February 25, 2020
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UM President Kennedy in line for bonus in 2012

BANGOR, Maine — Executive bonuses have been big news lately, and although it’s not on the level of millions of dollars for insurance executives, University of Maine President Robert Kennedy is eligible for a lump sum bonus payment in 2012.

Kennedy’s contract has an addendum which went into effect Jan. 1, 2007, which provides for a $174,057 bonus should he be in his position five years later and is subject to review by the UMaine System chancellor.

Kennedy, who made $230,405 in 2007-08, declined to comment when asked during a budget workshop Monday morning if he would consider giving back his bonus to save jobs. It is expected that UMaine will have to eliminate up to 100 positions in the upcoming fiscal year in order to close an $8.8 million shortfall.

Kennedy’s immediate response Monday was that to address the issue during the workshop would be inappropriate. He also declined to answer the question Wednesday in a brief statement.

“I understand the interest in my compensation as we deal with the university’s difficult budget issues,” he said in a statement provided by UMaine spokesman Joe Carr. “This situation calls for personal sacrifice by all of us, and I certainly plan to continue to make concessions and to do my part. While compensation is a matter of public record, I feel that my personal decisions are another matter, and I don’t plan to discuss them publicly.”

The bonus money will come from the private University of Maine Foundation and not taxpayer or tuition funds, Carr said.

Termed in the contract addendum as deferred compensation, the bonus is “designed to encourage President Kennedy to stay at the University of Maine and to reward accomplishment of performance goals.” The chancellor will evaluate Kennedy’s accomplishments at the time the bonus is due.

Kennedy will receive no payments under the arrangement until 2012 unless he leaves the position earlier due to termination without cause, death or disability. Should he vacate the position due to those reasons, prorated amounts of the compensation will be made, according to the addendum.The University of Maine Foundation has the discretion to determine if it will not fund the compensation due to market, economic or financial conditions, according to the addendum. The UMaine System could fund the salary at its discretion, but is under no obligation to do so. If neither the foundation nor the system funds the compensation, the president waives all right to any payment.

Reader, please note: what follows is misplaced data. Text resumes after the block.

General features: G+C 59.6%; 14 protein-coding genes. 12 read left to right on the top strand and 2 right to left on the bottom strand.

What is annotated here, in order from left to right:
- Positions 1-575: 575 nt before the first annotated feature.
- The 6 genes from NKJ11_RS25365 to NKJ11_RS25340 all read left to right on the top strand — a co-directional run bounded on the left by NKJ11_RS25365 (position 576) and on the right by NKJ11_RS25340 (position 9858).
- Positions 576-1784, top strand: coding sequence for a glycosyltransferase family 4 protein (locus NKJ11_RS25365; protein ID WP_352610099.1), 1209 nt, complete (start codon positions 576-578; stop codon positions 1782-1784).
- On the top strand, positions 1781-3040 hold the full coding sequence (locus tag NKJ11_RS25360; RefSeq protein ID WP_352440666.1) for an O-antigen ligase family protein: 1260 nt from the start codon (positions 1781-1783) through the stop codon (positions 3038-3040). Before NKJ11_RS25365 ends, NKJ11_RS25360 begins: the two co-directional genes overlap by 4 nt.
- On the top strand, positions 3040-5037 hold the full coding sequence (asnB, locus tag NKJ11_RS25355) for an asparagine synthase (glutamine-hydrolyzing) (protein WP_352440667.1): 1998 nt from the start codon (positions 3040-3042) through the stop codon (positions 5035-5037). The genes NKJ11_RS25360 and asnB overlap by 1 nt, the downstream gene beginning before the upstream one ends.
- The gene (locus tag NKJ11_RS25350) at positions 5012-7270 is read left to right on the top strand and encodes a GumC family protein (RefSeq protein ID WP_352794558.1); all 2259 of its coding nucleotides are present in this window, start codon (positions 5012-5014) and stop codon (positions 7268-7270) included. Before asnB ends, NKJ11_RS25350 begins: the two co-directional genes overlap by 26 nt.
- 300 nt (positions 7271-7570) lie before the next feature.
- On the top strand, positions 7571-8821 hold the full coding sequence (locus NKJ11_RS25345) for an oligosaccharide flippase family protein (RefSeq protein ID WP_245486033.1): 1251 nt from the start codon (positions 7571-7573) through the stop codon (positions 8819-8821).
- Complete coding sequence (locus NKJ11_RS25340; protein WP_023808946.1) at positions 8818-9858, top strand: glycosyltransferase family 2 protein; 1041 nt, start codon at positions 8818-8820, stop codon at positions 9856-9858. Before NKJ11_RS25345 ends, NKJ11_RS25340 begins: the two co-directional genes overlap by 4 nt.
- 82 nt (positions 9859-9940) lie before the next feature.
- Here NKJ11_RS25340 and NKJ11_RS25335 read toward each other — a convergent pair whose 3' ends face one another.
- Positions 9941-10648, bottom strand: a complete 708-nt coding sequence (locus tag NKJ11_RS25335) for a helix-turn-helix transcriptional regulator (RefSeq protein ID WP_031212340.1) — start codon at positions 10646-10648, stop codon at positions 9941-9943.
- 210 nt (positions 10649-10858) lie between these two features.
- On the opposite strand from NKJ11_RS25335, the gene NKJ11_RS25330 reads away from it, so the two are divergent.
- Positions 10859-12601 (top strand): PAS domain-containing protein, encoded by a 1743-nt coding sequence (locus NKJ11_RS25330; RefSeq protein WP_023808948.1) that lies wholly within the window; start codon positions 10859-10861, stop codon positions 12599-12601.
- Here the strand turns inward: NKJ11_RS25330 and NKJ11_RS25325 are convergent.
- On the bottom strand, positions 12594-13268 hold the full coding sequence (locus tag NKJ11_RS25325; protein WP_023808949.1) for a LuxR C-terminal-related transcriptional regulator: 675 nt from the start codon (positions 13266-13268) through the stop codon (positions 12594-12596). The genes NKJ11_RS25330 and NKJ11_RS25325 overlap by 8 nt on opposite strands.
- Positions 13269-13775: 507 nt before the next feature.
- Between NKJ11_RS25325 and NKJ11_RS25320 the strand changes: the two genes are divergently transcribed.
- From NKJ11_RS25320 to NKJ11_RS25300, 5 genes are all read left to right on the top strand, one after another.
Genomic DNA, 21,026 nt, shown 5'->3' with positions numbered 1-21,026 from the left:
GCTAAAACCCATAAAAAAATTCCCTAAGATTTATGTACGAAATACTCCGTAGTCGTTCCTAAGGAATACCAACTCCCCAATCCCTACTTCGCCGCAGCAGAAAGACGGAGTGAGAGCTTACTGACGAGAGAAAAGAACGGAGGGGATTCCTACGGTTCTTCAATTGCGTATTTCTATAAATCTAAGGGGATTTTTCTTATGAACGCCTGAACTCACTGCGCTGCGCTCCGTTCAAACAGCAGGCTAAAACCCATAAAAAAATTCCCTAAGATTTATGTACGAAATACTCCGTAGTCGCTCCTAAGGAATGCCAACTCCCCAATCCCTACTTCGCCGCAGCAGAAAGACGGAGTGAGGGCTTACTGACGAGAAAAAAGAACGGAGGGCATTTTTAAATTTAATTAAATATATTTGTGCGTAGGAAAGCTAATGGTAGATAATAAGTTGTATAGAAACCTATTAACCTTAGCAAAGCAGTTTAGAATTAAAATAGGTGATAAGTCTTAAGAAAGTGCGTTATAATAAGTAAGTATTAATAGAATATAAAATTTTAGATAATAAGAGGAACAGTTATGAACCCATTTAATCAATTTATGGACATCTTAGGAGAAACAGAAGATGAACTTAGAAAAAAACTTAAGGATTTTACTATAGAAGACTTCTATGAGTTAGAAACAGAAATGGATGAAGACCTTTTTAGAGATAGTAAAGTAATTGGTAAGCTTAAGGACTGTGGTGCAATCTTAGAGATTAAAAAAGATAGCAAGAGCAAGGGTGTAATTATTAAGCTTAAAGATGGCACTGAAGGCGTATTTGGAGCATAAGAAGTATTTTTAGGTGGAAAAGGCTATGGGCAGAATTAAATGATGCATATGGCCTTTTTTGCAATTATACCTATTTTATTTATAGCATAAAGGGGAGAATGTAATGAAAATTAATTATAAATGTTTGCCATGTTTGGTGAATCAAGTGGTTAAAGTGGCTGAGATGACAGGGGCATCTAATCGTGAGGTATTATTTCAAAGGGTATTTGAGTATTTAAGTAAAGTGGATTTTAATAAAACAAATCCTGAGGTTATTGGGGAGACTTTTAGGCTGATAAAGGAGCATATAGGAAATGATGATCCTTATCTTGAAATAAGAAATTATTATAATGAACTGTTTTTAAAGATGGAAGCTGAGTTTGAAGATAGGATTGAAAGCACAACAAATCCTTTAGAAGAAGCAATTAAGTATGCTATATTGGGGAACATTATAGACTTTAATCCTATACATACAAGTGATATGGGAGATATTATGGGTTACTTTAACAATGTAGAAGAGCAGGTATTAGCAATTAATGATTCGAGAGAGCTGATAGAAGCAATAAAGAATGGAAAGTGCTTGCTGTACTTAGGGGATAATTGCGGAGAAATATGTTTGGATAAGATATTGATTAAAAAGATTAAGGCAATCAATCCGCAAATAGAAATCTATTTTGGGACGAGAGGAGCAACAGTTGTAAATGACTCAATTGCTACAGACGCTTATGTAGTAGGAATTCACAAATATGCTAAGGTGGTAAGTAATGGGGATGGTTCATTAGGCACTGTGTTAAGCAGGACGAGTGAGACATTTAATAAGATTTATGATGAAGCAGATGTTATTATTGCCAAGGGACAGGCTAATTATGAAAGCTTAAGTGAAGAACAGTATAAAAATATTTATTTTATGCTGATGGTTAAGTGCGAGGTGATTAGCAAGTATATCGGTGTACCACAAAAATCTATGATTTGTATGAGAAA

Kennedy’s total compensation last year, including salary, state-provided car and house, club dues and $20,000 in retirement pay, was the second-lowest of all the presidents of public flagship state universities in the nation, according to a survey in the Chronicle of Higher Education. Only University of Montana at Missoula president George M. Dennison made less ($212,710) than Kennedy in 2007-08.

Kennedy, who took over as UM president in 2005, last had a salary increase in July 2008. His next increase is due at the earliest in July 2010.

By June 30, 2009, the president will have worked five days without pay as part of a systemwide budget-trimming effort. System spokesman John Diamond said recently 37 employees throughout the system, including the seven campus presidents, had worked some days without pay.

Carr said Kennedy is the first active president to be inducted into the Stillwater Society, which recognizes donors who have given at least $25,000 to the university. Kennedy and his wife, UMaine biochemistry professor Mary Rumpho Kennedy, were honored in 2007.

Kennedy has overseen private fundraising of more than $100 million since he took over as president, Carr added.



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